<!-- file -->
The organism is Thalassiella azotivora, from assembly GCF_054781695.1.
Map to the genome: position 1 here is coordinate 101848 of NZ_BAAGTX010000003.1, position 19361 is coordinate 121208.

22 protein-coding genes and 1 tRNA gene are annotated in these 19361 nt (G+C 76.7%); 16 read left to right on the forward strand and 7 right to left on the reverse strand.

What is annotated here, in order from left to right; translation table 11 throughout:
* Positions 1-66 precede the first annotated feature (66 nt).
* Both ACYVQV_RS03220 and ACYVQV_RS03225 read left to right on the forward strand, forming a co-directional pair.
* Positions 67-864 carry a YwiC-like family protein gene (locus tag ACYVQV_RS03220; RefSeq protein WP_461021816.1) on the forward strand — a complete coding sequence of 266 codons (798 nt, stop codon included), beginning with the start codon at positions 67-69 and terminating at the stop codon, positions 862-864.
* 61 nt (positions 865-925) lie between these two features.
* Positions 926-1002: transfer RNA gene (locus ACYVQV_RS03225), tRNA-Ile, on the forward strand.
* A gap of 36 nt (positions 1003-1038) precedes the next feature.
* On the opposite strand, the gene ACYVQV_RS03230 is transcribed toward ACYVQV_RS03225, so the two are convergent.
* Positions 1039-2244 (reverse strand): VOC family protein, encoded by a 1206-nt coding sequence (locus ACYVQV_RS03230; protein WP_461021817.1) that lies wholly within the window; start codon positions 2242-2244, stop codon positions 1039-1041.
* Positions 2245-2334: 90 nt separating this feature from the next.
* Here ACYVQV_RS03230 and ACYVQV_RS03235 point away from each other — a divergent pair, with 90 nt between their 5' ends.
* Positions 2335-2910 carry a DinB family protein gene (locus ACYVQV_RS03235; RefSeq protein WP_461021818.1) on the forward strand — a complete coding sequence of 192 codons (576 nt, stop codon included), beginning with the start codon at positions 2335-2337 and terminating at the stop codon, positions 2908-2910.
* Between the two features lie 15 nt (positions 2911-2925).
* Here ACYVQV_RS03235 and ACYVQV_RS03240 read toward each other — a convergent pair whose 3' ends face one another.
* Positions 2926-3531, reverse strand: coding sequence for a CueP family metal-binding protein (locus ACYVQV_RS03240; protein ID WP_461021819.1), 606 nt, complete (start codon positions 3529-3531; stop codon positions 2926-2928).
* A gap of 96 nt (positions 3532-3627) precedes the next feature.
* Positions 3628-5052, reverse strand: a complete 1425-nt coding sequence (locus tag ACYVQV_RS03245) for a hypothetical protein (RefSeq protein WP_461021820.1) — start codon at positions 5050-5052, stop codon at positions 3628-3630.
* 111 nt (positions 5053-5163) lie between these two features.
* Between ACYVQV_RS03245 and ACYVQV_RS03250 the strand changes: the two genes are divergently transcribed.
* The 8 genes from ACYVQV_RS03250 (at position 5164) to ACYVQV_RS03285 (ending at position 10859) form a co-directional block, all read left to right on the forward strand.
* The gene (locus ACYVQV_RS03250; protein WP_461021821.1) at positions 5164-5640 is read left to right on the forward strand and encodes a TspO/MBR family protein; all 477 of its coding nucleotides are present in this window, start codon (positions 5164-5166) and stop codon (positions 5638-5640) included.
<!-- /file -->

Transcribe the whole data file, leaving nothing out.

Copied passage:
The organism is Thalassiella azotivora, from assembly GCF_054781695.1.
Map to the genome: position 1 here is coordinate 101848 of NZ_BAAGTX010000003.1, position 19361 is coordinate 121208.

22 protein-coding genes and 1 tRNA gene are annotated in these 19361 nt (G+C 76.7%); 16 read left to right on the forward strand and 7 right to left on the reverse strand.

What is annotated here, in order from left to right; translation table 11 throughout:
* Positions 1-66 precede the first annotated feature (66 nt).
* Both ACYVQV_RS03220 and ACYVQV_RS03225 read left to right on the forward strand, forming a co-directional pair.
* Positions 67-864 carry a YwiC-like family protein gene (locus tag ACYVQV_RS03220; RefSeq protein WP_461021816.1) on the forward strand — a complete coding sequence of 266 codons (798 nt, stop codon included), beginning with the start codon at positions 67-69 and terminating at the stop codon, positions 862-864.
* 61 nt (positions 865-925) lie between these two features.
* Positions 926-1002: transfer RNA gene (locus ACYVQV_RS03225), tRNA-Ile, on the forward strand.
* A gap of 36 nt (positions 1003-1038) precedes the next feature.
* On the opposite strand, the gene ACYVQV_RS03230 is transcribed toward ACYVQV_RS03225, so the two are convergent.
* Positions 1039-2244 (reverse strand): VOC family protein, encoded by a 1206-nt coding sequence (locus ACYVQV_RS03230; protein WP_461021817.1) that lies wholly within the window; start codon positions 2242-2244, stop codon positions 1039-1041.
* Positions 2245-2334: 90 nt separating this feature from the next.
* Here ACYVQV_RS03230 and ACYVQV_RS03235 point away from each other — a divergent pair, with 90 nt between their 5' ends.
* Positions 2335-2910 carry a DinB family protein gene (locus ACYVQV_RS03235; RefSeq protein WP_461021818.1) on the forward strand — a complete coding sequence of 192 codons (576 nt, stop codon included), beginning with the start codon at positions 2335-2337 and terminating at the stop codon, positions 2908-2910.
* Between the two features lie 15 nt (positions 2911-2925).
* Here ACYVQV_RS03235 and ACYVQV_RS03240 read toward each other — a convergent pair whose 3' ends face one another.
* Positions 2926-3531, reverse strand: coding sequence for a CueP family metal-binding protein (locus ACYVQV_RS03240; protein ID WP_461021819.1), 606 nt, complete (start codon positions 3529-3531; stop codon positions 2926-2928).
* A gap of 96 nt (positions 3532-3627) precedes the next feature.
* Positions 3628-5052, reverse strand: a complete 1425-nt coding sequence (locus tag ACYVQV_RS03245) for a hypothetical protein (RefSeq protein WP_461021820.1) — start codon at positions 5050-5052, stop codon at positions 3628-3630.
* 111 nt (positions 5053-5163) lie between these two features.
* Between ACYVQV_RS03245 and ACYVQV_RS03250 the strand changes: the two genes are divergently transcribed.
* The 8 genes from ACYVQV_RS03250 (at position 5164) to ACYVQV_RS03285 (ending at position 10859) form a co-directional block, all read left to right on the forward strand.
* The gene (locus ACYVQV_RS03250; protein WP_461021821.1) at positions 5164-5640 is read left to right on the forward strand and encodes a TspO/MBR family protein; all 477 of its coding nucleotides are present in this window, start codon (positions 5164-5166) and stop codon (positions 5638-5640) included.